Take the 2-minute tour ×
Webmasters Stack Exchange is a question and answer site for pro webmasters. It's 100% free, no registration required.

I came across some sites that have only 2 or even 1 charachter for the domain name like hp.com, u.bb and 9.bb

How come? as we know that when registering a domain name we must provide at least 3 characters.

share|improve this question
2  
Depends on registrar. The "owners" of the TLD have flexibility in their rules. (And in [almost] all TLDs all the two letter combinations and perhaps three are ... gone.) –  pst Mar 8 '11 at 23:04
    
Sorry I didn't get the point –  MohamedKadri Mar 8 '11 at 23:05
add comment

migrated from stackoverflow.com Mar 8 '11 at 23:55

This question came from our site for professional and enthusiast programmers.

4 Answers

It depends on what the tld requires. For example, even though for .me domains you need 3 letters, many companies are granted an exception for example fb.me, wp.me. They are probably paying for this privilege :-)

share|improve this answer
add comment

Wikipedia has an article on the topic.

share|improve this answer
add comment

Single-letter second-level domains are domain names in which the second-level domain consists of only one letter, such as x.com. In 1993, the Internet Assigned Numbers Authority (IANA) explicitly reserved all single-letter and single-digit second-level domain names in the top-level domains com, net, and org, and grandfathered those that had already been assigned. In December 2005, ICANN considered auctioning these domains.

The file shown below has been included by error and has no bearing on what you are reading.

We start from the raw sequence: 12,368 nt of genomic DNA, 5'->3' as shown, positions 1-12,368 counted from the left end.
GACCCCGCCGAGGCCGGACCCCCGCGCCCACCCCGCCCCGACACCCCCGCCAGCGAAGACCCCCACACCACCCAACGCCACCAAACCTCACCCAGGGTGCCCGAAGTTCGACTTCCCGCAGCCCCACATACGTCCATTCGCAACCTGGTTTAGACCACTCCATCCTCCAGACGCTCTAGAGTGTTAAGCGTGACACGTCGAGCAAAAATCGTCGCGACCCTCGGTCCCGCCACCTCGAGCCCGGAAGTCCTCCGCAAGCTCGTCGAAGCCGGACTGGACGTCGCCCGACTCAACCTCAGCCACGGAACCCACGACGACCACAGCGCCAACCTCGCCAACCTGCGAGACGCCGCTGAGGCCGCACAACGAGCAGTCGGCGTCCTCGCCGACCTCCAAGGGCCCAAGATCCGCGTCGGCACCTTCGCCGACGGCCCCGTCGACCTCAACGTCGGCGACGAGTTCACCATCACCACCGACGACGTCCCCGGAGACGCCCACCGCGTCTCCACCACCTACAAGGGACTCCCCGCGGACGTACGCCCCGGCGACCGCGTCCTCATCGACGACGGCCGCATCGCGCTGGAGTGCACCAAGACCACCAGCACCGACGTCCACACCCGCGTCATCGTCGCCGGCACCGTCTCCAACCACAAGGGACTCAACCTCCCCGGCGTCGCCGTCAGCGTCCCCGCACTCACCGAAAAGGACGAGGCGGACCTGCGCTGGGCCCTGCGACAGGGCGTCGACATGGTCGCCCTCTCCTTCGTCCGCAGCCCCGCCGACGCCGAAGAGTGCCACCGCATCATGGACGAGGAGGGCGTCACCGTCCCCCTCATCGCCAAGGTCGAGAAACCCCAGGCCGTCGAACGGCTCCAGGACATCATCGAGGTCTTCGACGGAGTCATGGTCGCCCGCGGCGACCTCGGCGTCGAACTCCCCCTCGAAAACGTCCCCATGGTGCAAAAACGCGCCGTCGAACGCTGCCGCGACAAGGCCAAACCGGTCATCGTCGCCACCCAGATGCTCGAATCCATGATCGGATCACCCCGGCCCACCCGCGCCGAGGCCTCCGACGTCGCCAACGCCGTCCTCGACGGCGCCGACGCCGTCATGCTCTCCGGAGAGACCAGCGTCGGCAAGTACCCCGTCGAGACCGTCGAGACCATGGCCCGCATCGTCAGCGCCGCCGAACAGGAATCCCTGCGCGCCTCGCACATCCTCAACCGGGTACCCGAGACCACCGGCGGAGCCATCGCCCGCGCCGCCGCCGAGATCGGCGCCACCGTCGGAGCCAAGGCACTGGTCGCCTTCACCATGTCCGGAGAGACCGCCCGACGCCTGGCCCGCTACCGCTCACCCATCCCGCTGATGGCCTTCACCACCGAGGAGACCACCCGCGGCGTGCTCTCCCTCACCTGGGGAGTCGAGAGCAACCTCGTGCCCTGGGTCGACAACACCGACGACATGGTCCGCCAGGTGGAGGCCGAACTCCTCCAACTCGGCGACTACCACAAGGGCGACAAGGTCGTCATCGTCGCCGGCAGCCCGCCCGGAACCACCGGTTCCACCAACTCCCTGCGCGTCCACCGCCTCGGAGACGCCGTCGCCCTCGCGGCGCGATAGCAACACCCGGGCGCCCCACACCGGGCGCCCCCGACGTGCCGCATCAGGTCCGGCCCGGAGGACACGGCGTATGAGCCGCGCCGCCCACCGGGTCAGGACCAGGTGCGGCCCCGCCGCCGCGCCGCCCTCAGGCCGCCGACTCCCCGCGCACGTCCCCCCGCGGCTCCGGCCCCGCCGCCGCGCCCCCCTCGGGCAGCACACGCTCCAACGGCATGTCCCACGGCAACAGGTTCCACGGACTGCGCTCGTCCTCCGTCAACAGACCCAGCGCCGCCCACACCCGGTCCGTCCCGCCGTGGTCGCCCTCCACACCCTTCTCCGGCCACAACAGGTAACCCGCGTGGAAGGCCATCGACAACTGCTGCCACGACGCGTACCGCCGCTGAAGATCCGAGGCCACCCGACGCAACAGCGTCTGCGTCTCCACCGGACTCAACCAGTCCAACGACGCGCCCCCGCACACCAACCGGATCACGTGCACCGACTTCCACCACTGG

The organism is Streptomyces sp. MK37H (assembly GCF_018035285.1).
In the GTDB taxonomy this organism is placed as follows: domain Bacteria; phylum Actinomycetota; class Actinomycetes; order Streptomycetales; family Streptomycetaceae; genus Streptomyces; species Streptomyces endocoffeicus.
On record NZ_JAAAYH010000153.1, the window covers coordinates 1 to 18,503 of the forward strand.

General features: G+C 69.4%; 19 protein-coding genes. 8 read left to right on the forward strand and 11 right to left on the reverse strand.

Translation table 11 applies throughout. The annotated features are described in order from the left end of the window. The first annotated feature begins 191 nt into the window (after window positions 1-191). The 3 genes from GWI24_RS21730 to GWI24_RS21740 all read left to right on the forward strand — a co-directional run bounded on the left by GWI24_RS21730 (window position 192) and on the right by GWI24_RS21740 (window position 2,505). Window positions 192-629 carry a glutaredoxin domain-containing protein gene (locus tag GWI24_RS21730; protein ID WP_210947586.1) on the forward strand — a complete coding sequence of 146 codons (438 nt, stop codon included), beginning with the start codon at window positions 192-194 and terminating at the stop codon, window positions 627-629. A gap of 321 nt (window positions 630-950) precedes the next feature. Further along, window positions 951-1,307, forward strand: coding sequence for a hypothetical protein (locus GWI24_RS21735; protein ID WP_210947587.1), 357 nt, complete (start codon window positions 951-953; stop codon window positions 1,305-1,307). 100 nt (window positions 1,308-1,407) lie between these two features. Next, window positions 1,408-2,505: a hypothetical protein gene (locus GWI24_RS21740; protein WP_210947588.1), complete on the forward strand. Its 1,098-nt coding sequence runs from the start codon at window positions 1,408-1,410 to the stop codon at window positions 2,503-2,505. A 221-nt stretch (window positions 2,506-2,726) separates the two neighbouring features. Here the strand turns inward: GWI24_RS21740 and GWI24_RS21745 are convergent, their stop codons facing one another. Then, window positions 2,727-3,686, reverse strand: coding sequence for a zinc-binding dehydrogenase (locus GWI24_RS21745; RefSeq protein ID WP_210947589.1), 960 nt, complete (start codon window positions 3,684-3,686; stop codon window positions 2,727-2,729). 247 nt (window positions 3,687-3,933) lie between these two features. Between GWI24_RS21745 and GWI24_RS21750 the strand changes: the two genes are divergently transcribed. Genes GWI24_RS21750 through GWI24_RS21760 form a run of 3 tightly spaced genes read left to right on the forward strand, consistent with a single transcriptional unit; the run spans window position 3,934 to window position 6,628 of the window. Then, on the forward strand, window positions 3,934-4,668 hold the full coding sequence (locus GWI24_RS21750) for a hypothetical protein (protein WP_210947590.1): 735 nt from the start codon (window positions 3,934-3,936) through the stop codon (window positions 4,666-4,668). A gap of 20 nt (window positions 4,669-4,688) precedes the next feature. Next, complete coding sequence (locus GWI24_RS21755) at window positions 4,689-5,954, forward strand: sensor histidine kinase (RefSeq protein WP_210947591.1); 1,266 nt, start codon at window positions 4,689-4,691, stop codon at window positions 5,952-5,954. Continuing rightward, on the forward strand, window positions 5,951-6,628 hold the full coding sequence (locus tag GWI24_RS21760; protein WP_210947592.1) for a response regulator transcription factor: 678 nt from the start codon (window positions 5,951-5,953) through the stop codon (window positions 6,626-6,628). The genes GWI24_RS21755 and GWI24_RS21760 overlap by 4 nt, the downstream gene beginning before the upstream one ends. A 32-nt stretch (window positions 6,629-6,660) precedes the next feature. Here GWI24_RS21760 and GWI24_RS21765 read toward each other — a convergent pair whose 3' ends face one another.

Emphasis/Mine

Two letter domains where reserved to prevent confusion with two letter country code TLDs.

Source/Wikipedia

share|improve this answer
add comment

It is theoretically possible but usually all that domains are taken. Special resellers like 1-single-letter-domains.com offer such domains to buy, but the prices are much higher than usual domains. But if you want only a 2-letter domain you can get it much cheaper than 1-letter. 1=$$$$ price, 2=60+ USD. You need to order a search for it

share|improve this answer
add comment

Your Answer

 
discard

By posting your answer, you agree to the privacy policy and terms of service.

Not the answer you're looking for? Browse other questions tagged or ask your own question.